With unlimited access to information, the proliferation of distribution channels, and the abundance of choices right at their fingertips, modern consumers have never been so influential on how business gets done. Customer-centricity is here to stay, and companies unable to provide exceptional experiences to their customers won’t survive. This blog post examines how frictionless eCommerce risk management strategies can drive online sales and win over consumers.

A False Sense of Security

Friction refers to anything that impedes the customers’ journey through the sales funnel. Forced registration, tedious form-filling, and time-consuming authentication processes are all elements that can frustrate shoppers and cause them to take their business elsewhere. In effect, inappropriate fraud prevention measures that hinder the shopping journey to the point of cart abandonment, often cost merchants more than actual fraud.

3D Secure 2.0 best illustrates the challenge online retailers face when forced to prioritize security over the convenience of the checkout process. While offering an added layer of protection, the extra step required to confirm the identity represents a painful point of friction. Depending on the industry or the device used to make the purchase, Riskified data shows that 3D Secure can lead to drop-off rates of up to 30%. In some Asian countries, those rates can reach 50%.

For merchants within the European Economic Area, PSD2 compliance will require strong customer authentication (SCA) for most card-not-present transactions. This mandated friction will impact everyone: the shopper, the retailer striving to offer the most convenient and fastest checkout experience, and the issuer who’s promoting cards as an easy online payment method. Fortunately, under PSD2, some orders will qualify for a Transaction Risk Analysis (TRA), that does not involve any friction for the customer. But merchants need to keep their fraud rates below specific thresholds in order to maximize TRA exemptions and minimize the PSD2 revenue hit.

Happier Customers = Higher Revenues

In today’s competitive eCommerce market, relying on ill-adapted, outdated, or one-size-fits-all fraud prevention solutions is no longer sustainable. While 1 out of 26 disgruntled shoppers will complain about a bad customer experience, 91% will simply abandon their carts, with 51% never coming back. Considering millennial shoppers have been coined ‘alpha-influencers’, effective in shaping the behavior and purchasing decisions of their social circles, it’s no wonder businesses see $62 billion lost annually due to poor customer experience.

Modern consumers want to be able to reach the products and services they use with the greatest ease possible, across digital and physical channels, and with seamless transitions between the two. Forrester’s Customer Experience Index found that CX top performers achieve a 17% compound average growth rate, besting brands lagging at the bottom by 14%. A single 1-point improvement in the CX Index generates an average revenue increase of $823 million over three years for a company with $1 billion in annual turnover.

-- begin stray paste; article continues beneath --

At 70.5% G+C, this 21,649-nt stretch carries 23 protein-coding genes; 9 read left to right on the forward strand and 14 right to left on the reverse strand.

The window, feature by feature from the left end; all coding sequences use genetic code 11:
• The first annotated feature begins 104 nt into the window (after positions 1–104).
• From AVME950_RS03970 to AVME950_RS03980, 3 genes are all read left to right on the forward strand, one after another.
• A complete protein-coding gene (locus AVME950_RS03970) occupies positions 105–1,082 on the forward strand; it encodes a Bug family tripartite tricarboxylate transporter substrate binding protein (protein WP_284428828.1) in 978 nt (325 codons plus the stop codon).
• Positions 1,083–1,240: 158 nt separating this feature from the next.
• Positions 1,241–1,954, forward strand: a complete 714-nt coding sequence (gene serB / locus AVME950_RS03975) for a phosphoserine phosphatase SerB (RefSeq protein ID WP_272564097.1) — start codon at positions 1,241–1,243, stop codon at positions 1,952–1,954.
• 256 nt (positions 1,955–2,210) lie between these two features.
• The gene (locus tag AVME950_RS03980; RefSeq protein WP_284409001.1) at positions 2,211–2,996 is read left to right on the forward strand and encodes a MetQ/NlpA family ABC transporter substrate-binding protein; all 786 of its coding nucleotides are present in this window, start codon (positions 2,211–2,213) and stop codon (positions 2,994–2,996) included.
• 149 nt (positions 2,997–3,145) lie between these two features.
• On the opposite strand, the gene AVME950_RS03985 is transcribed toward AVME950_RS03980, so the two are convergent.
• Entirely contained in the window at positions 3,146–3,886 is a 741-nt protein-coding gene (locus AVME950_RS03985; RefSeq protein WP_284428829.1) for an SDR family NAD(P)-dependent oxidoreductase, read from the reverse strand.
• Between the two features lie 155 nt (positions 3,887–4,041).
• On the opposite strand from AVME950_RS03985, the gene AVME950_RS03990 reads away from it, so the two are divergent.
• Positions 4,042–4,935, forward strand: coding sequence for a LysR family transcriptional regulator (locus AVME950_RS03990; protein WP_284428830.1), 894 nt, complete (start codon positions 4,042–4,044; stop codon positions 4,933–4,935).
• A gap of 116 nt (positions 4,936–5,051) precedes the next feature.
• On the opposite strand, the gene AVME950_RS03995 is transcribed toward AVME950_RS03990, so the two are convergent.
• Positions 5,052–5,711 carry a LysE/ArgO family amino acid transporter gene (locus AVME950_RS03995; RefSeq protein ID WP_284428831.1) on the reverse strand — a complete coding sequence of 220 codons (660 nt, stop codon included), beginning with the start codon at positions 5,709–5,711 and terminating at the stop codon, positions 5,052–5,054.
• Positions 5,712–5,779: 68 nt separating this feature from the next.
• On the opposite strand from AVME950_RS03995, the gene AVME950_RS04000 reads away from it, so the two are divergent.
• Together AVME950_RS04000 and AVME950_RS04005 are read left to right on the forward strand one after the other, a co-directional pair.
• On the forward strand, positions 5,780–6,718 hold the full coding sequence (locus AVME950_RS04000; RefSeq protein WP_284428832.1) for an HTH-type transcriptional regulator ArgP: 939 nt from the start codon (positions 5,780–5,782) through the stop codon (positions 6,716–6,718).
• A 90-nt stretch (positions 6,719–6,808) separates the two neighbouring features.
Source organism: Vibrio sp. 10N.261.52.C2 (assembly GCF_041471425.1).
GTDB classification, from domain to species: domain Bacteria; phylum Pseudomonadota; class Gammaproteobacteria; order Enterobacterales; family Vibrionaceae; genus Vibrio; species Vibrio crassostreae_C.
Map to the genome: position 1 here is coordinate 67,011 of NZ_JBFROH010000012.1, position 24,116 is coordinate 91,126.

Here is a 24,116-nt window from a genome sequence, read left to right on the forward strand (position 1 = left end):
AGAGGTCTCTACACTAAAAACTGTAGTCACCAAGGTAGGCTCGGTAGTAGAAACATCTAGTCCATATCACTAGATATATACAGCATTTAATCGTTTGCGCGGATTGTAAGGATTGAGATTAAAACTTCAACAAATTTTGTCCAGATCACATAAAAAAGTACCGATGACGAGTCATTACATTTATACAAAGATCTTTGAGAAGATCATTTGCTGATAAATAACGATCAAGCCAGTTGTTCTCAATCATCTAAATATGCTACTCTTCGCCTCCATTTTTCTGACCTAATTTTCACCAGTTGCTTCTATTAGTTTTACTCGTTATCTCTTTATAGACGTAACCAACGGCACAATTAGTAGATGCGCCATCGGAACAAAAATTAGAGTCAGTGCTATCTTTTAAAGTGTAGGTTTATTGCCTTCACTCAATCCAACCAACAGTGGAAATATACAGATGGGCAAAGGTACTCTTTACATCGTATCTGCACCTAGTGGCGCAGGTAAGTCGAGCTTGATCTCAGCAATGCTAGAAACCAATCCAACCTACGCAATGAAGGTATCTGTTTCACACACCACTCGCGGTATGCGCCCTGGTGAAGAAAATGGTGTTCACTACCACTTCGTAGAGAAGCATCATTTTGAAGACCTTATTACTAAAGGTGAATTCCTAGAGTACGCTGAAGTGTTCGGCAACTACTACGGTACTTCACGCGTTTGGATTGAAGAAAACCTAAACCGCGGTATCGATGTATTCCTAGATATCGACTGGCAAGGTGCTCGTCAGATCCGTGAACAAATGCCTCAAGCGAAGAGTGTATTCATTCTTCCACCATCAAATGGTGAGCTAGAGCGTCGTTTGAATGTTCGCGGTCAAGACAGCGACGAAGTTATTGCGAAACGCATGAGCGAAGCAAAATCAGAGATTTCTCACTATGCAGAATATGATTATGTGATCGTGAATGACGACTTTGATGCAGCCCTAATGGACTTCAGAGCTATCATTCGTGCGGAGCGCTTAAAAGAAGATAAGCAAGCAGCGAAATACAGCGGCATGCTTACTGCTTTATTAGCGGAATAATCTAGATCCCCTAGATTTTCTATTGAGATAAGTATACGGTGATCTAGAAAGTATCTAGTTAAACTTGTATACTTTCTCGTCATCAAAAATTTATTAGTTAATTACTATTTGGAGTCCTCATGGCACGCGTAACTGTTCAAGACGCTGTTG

A Tailored Online Checkout Process

Companies invest considerable resources in acquiring new customers. So when shoppers are ready to make a purchase and eager to spend money, why risk losing them by hampering the payment process? Or worse, why deny their transaction over the fear of fraud? Mutually important, security and customer experience should not represent conflicting interests: just like customer experience, fraud prevention can be designed with purpose, optimized, and personalized.

Today, sophisticated machine learning and human intelligence on fraud provide retailers with the ability to segment customers. With the right tools and insights, it is possible to eliminate friction for legitimate customers and introduce identity validation measures only in questionable transactions. Retailers can adopt a data-driven approach to better identify which types of verification measures shoppers find most convenient. Riskified’s data indicates that more than 80% of online shoppers respond to SMS confirmation, as opposed to a response rate of only 51% to emails.

Finally, merchants can use friction as a way to salvage a legitimate order in danger of being declined: asking shoppers for an additional email address or phone number while they’re still in the checkout phase adds minimal friction, but can help redeem as many as 50% of orders merchants would have otherwise declined.

Defining and Refining Online Fraud Management

You’re best positioned to understand your business, your customers, and the costs associated with every decision you make. Determining the most efficient strategy to ensure that friction is used only when absolutely necessary, while keeping fraud levels low on all channels, starts with using clear benchmarks. This means evaluating what is the potential cost of letting a fraudster through and comparing it to the cost of declining a good customer. Fraud is foremost the merchant’s problem, yet by creating friction, the issue is passed on to the customer. It is, therefore, imperative to calibrate the appropriate amount of friction for specific customers, introduced at the best moment and for the best reasons.

To stay competitive, it is more pressing than ever to implement a fraud prevention solution that is both scalable and dynamic, capable of examining a variety of parameters and designed for continuous improvement based on valid and verifiable metrics.